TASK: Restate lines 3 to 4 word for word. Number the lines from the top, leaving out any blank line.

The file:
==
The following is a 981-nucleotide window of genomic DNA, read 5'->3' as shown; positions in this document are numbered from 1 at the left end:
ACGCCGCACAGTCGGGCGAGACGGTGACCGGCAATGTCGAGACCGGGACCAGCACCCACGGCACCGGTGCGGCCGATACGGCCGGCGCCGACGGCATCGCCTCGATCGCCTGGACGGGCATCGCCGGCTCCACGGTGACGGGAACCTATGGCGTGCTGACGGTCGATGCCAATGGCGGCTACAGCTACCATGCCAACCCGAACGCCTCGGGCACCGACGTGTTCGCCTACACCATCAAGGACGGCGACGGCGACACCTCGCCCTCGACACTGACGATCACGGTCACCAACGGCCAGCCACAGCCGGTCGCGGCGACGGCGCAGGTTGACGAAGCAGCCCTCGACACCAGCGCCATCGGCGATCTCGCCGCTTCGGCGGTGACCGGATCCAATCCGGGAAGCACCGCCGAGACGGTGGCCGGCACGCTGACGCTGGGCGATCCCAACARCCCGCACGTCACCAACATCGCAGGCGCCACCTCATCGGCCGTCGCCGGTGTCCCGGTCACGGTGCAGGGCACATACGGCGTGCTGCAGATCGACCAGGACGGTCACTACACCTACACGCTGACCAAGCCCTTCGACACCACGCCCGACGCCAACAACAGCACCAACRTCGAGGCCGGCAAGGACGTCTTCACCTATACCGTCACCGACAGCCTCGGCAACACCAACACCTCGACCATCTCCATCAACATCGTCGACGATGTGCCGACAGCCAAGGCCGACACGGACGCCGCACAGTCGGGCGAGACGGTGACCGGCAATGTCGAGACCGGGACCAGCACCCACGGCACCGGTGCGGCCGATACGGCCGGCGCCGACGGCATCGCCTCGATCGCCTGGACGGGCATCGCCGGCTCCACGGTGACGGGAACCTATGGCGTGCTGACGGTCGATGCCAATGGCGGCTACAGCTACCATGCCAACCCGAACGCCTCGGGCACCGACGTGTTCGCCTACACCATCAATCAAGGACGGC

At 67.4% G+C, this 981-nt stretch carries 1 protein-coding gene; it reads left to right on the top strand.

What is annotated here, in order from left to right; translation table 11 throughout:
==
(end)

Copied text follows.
At 67.4% G+C, this 981-nt stretch carries 1 protein-coding gene; it reads left to right on the top strand.

What is annotated here, in order from left to right; translation table 11 throughout: